Course Hero. "A Doll's House Study Guide." Course Hero. 17 Aug. 2016. Web. 17 Oct. 2018. <https://www.coursehero.com/lit/A-Dolls-House/>.
Course Hero. (2016, August 17). A Doll's House Study Guide. In Course Hero. Retrieved October 17, 2018, from https://www.coursehero.com/lit/A-Dolls-House/
(Course Hero, 2016)
Course Hero. "A Doll's House Study Guide." August 17, 2016. Accessed October 17, 2018. https://www.coursehero.com/lit/A-Dolls-House/.
Course Hero, "A Doll's House Study Guide," August 17, 2016, accessed October 17, 2018, https://www.coursehero.com/lit/A-Dolls-House/.
The play is presented in three acts, all of which take place in the parlor of an upper-middle-class household. It begins with the entrance of Nora Helmer, a young, happy wife and mother of three children, followed by a porter toting a Christmas tree. Her husband, Torvald, calls out to her from his office, checking to see if his "little squirrel" has come home; then he asks not to be disturbed. A little while later, the audience sees the affectionate couple interact for the first time. Torvald believes his wife is wasteful with money and teases Nora for spending too much, but he understands she has extra expenses at Christmas time. This establishes their relationship: Nora begs, Torvald indulges. Nora excitedly shows Torvald her presents for the children and requests money wrapped in paper for her own Christmas present. Torvald has no idea Nora needs money for a loan she borrowed without his consent: she has been working in secret to pay back her lender.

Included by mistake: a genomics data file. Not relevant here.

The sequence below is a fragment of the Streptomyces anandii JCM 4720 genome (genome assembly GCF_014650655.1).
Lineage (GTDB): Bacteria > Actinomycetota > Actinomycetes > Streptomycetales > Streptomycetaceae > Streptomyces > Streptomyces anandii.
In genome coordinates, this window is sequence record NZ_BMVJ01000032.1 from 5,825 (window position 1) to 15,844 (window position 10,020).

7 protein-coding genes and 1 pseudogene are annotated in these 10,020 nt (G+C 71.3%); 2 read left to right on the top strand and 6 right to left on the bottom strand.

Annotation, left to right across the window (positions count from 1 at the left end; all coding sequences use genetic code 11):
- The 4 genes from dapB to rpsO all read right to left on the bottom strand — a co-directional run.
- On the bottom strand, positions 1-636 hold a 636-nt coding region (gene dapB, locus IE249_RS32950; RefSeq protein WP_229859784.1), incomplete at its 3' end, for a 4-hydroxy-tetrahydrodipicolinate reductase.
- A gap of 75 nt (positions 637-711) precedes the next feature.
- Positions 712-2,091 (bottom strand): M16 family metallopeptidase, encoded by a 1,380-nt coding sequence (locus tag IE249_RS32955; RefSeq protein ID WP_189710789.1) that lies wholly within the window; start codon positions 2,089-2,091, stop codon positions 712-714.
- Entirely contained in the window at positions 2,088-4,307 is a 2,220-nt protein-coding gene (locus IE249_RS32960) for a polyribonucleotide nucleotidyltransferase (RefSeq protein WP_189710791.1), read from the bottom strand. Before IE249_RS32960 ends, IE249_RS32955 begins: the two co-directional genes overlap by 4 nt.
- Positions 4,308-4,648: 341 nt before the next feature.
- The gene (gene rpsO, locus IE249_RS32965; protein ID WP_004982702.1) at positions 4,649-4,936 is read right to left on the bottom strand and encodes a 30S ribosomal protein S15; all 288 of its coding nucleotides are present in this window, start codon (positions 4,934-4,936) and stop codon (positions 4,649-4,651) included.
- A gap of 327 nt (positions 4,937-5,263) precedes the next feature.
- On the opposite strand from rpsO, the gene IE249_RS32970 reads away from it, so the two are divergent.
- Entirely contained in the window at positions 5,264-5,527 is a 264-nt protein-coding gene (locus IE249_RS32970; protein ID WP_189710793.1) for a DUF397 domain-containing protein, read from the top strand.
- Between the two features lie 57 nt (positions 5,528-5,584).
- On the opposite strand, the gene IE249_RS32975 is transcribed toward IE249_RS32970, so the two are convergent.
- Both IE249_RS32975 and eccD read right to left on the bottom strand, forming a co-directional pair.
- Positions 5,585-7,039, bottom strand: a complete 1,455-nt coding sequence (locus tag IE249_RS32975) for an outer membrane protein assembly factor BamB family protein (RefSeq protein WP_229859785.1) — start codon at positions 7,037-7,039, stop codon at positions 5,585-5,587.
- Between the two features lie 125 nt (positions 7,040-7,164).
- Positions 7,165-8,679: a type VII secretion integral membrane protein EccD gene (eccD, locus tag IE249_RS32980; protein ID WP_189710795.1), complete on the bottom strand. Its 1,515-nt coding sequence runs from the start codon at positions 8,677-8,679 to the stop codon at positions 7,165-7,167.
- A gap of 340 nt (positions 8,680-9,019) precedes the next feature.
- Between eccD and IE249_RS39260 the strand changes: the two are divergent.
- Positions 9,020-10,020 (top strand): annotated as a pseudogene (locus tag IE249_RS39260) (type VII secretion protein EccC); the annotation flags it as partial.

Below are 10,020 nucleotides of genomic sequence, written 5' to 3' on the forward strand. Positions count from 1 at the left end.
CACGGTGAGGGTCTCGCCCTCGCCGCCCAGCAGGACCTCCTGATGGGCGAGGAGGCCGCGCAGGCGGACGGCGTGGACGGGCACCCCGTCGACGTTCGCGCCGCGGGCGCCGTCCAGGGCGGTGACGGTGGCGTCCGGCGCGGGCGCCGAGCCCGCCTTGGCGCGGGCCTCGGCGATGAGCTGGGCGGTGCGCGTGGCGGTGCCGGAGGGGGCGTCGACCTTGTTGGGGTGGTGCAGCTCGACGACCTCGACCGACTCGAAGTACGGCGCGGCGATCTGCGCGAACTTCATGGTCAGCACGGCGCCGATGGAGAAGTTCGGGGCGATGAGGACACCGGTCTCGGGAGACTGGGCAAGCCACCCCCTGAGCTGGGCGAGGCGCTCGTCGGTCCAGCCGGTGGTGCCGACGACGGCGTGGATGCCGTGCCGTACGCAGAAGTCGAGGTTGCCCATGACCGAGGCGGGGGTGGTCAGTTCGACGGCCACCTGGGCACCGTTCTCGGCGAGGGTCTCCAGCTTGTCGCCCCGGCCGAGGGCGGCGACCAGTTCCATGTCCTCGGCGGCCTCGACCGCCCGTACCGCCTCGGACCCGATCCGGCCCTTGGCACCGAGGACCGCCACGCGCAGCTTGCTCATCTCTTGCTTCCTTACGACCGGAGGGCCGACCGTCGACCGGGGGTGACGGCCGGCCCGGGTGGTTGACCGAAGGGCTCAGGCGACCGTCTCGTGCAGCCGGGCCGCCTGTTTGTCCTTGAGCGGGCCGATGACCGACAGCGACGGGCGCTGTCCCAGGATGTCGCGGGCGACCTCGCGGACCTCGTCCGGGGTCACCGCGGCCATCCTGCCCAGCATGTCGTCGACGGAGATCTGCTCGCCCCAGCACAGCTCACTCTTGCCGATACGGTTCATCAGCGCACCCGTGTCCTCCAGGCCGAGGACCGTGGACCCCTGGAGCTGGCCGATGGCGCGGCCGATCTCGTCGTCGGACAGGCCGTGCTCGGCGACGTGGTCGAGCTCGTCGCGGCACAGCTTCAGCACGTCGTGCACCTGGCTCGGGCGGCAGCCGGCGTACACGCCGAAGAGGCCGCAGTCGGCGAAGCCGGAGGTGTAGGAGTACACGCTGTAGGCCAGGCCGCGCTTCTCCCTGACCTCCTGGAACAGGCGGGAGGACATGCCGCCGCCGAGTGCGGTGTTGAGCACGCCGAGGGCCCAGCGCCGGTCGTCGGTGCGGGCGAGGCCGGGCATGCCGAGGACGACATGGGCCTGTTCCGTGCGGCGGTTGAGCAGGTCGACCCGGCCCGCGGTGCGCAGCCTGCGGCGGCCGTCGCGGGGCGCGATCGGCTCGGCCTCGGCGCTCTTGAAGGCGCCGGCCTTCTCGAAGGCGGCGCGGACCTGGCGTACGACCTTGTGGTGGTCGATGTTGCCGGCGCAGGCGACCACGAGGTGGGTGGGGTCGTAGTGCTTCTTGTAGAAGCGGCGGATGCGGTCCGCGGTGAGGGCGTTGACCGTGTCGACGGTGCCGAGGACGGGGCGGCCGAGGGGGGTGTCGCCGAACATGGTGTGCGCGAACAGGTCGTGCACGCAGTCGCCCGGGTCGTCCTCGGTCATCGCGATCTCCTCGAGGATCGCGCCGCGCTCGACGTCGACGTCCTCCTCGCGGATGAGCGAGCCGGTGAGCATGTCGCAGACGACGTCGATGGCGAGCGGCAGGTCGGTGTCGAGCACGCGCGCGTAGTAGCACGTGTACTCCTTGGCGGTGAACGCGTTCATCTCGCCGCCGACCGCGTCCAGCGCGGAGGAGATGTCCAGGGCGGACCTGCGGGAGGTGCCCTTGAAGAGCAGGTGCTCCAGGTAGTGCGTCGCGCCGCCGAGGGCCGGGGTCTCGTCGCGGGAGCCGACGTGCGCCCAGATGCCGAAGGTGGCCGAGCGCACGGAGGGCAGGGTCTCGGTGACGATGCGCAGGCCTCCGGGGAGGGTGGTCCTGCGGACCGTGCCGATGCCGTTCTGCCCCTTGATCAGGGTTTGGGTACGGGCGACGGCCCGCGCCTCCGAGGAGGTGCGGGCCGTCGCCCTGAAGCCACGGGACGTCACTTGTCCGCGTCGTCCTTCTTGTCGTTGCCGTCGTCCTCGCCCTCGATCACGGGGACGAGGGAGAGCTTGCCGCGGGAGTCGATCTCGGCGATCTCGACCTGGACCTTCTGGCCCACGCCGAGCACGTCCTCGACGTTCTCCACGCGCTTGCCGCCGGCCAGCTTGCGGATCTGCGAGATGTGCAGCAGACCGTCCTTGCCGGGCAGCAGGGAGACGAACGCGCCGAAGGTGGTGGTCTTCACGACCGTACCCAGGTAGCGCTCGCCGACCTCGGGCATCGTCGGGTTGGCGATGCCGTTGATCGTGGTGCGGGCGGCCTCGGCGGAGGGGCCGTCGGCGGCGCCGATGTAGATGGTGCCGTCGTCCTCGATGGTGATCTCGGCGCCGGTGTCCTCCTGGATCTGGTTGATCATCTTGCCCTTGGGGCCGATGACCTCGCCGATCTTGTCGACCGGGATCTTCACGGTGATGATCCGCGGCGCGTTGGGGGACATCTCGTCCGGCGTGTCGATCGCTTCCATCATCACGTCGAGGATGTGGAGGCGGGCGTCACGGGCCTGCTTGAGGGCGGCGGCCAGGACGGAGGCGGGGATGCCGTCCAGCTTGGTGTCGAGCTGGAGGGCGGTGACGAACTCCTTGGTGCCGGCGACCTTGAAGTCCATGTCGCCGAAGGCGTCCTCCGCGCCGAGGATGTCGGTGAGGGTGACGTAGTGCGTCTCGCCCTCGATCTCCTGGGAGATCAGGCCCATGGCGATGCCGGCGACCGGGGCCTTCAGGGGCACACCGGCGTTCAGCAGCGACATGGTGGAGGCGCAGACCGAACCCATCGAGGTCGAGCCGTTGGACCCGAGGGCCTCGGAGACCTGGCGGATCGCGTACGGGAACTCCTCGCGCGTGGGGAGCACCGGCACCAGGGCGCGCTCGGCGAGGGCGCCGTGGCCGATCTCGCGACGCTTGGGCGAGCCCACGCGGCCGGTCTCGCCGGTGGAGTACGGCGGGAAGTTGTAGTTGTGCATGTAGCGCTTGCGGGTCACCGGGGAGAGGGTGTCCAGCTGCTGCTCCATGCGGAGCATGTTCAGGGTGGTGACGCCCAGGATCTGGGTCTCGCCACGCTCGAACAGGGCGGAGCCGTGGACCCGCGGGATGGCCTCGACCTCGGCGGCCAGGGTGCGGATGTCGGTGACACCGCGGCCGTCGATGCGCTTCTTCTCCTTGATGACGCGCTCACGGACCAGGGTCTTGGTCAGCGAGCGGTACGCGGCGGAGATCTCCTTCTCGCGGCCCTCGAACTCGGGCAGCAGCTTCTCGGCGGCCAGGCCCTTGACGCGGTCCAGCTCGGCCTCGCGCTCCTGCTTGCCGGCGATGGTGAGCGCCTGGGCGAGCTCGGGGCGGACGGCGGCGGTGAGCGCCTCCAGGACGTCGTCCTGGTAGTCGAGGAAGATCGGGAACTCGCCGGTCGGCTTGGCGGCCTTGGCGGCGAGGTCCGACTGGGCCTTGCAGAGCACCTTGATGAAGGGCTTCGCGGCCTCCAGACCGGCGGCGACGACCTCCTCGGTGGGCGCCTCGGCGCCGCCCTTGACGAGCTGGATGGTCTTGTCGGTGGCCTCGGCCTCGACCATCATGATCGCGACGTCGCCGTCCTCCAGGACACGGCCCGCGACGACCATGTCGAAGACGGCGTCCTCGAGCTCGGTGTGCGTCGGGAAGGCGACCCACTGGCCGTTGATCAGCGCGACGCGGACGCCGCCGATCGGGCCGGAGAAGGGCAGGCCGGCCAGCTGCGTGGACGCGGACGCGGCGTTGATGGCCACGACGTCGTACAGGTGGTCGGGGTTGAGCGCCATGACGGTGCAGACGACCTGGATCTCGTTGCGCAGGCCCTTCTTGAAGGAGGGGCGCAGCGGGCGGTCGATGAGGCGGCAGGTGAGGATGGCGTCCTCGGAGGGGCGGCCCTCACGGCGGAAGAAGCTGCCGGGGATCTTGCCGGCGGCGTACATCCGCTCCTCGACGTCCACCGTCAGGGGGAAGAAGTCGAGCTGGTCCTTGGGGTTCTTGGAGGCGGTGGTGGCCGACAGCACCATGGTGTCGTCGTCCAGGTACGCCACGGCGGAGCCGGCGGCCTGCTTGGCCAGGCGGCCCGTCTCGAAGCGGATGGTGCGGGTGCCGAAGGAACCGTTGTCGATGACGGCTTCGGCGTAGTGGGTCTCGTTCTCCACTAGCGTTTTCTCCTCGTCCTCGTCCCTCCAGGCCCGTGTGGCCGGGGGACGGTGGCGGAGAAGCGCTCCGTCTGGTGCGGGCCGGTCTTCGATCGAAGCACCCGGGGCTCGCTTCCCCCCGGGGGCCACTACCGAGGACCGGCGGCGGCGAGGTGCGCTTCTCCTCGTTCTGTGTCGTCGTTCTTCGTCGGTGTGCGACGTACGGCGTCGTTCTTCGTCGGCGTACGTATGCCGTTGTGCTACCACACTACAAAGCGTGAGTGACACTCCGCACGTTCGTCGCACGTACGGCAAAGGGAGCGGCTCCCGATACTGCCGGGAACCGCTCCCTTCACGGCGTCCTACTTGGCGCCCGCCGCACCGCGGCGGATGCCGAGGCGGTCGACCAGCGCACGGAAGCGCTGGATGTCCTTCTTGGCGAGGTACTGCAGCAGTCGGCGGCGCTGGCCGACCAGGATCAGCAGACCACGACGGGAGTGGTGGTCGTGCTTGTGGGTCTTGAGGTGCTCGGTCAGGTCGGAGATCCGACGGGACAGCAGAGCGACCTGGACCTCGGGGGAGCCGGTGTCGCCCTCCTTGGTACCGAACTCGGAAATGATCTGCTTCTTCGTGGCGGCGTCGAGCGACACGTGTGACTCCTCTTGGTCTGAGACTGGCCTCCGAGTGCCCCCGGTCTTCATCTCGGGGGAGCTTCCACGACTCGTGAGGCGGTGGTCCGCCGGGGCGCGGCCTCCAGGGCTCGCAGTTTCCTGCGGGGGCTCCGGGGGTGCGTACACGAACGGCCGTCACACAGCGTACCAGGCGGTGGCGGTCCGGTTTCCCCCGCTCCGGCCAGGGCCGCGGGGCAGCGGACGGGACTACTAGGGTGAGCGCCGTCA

A childhood friend of Nora's drops by, and the two women discuss how their lives have changed since they last saw each other ten years ago. Christine is now a childless widow, worn out and overworked. Nora brags about Torvald's new position at the bank and offers to convince him to hire Christine. Nora then describes how she saved Torvald's life early in their marriage by providing the money they needed to spend a year in Italy. She lies in saying that she inherited the money from her father. When Christine offends Nora by suggesting she's had an easy life, Nora divulges that she took out a loan without Torvald's consent to pay for the trip and must secretly pay it back. Christine calls Nora "mad" and "imprudent," but Nora refuses to tell her who loaned her the money.
Then another person from the Helmers' past arrives at the home. Once part of Torvald's social circle and now working far below him at the bank, Nils Krogstad arrives to meet with Torvald. Krogstad's presence makes Nora and Christine nervous, and it is soon revealed that Krogstad is Nora's moneylender. Dr. Rank, a close friend of Torvald and Nora, comes into the parlor after passing Krogstad in the hall. He gossips about Krogstad's bad reputation for being a crooked lawyer caught up in a scandal years ago. Torvald meets Christine and says he is willing to give her a position at the bank. Torvald, Dr. Rank, and Christine leave Nora as the children arrive with their nurse.